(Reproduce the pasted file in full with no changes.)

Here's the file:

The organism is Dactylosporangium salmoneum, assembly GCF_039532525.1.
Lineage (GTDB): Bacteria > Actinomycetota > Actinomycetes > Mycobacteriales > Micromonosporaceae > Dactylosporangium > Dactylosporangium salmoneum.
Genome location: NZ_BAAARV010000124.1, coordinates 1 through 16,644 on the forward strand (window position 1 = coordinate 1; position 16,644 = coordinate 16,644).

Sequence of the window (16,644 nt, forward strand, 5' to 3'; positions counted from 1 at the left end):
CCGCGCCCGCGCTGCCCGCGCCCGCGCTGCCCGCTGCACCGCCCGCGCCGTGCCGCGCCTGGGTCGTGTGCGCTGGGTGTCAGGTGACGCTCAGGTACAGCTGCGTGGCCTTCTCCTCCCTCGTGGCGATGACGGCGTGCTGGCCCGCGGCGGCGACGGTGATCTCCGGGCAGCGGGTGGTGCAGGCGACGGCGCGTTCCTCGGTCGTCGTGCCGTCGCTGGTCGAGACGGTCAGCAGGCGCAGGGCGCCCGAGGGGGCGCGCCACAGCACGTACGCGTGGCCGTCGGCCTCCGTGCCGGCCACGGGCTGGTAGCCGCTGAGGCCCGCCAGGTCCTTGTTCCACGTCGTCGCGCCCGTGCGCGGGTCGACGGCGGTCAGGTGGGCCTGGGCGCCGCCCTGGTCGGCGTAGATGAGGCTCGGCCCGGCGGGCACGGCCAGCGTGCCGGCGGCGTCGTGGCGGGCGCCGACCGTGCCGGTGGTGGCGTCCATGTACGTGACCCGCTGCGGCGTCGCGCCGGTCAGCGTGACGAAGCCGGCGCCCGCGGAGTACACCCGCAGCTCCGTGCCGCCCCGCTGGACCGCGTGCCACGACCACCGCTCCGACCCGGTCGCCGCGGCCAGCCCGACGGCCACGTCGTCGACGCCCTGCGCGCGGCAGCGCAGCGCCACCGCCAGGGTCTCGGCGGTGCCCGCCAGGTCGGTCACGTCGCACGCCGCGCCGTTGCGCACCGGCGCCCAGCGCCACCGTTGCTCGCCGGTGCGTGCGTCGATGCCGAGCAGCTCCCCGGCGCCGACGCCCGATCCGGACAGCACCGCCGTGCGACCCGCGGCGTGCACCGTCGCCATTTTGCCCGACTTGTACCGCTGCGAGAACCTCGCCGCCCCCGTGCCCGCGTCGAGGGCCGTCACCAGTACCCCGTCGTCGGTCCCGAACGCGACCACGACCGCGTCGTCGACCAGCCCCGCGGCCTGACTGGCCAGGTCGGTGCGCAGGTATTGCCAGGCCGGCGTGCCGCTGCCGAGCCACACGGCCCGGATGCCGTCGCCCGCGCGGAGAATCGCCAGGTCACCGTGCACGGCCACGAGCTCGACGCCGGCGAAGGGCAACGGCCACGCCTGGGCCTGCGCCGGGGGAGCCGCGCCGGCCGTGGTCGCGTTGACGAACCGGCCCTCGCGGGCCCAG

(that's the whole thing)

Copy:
The organism is Dactylosporangium salmoneum, assembly GCF_039532525.1.
Lineage (GTDB): Bacteria > Actinomycetota > Actinomycetes > Mycobacteriales > Micromonosporaceae > Dactylosporangium > Dactylosporangium salmoneum.
Genome location: NZ_BAAARV010000124.1, coordinates 1 through 16,644 on the forward strand (window position 1 = coordinate 1; position 16,644 = coordinate 16,644).

Sequence of the window (16,644 nt, forward strand, 5' to 3'; positions counted from 1 at the left end):
CCGCGCCCGCGCTGCCCGCGCCCGCGCTGCCCGCTGCACCGCCCGCGCCGTGCCGCGCCTGGGTCGTGTGCGCTGGGTGTCAGGTGACGCTCAGGTACAGCTGCGTGGCCTTCTCCTCCCTCGTGGCGATGACGGCGTGCTGGCCCGCGGCGGCGACGGTGATCTCCGGGCAGCGGGTGGTGCAGGCGACGGCGCGTTCCTCGGTCGTCGTGCCGTCGCTGGTCGAGACGGTCAGCAGGCGCAGGGCGCCCGAGGGGGCGCGCCACAGCACGTACGCGTGGCCGTCGGCCTCCGTGCCGGCCACGGGCTGGTAGCCGCTGAGGCCCGCCAGGTCCTTGTTCCACGTCGTCGCGCCCGTGCGCGGGTCGACGGCGGTCAGGTGGGCCTGGGCGCCGCCCTGGTCGGCGTAGATGAGGCTCGGCCCGGCGGGCACGGCCAGCGTGCCGGCGGCGTCGTGGCGGGCGCCGACCGTGCCGGTGGTGGCGTCCATGTACGTGACCCGCTGCGGCGTCGCGCCGGTCAGCGTGACGAAGCCGGCGCCCGCGGAGTACACCCGCAGCTCCGTGCCGCCCCGCTGGACCGCGTGCCACGACCACCGCTCCGACCCGGTCGCCGCGGCCAGCCCGACGGCCACGTCGTCGACGCCCTGCGCGCGGCAGCGCAGCGCCACCGCCAGGGTCTCGGCGGTGCCCGCCAGGTCGGTCACGTCGCACGCCGCGCCGTTGCGCACCGGCGCCCAGCGCCACCGTTGCTCGCCGGTGCGTGCGTCGATGCCGAGCAGCTCCCCGGCGCCGACGCCCGATCCGGACAGCACCGCCGTGCGACCCGCGGCGTGCACCGTCGCCATTTTGCCCGACTTGTACCGCTGCGAGAACCTCGCCGCCCCCGTGCCCGCGTCGAGGGCCGTCACCAGTACCCCGTCGTCGGTCCCGAACGCGACCACGACCGCGTCGTCGACCAGCCCCGCGGCCTGACTGGCCAGGTCGGTGCGCAGGTATTGCCAGGCCGGCGTGCCGCTGCCGAGCCACACGGCCCGGATGCCGTCGCCCGCGCGGAGAATCGCCAGGTCACCGTGCACGGCCACGAGCTCGACGCCGGCGAAGGGCAACGGCCACGCCTGGGCCTGCGCCGGGGGAGCCGCGCCGGCCGTGGTCGCGTTGACGAACCGGCCCTCGCGGGCCCAG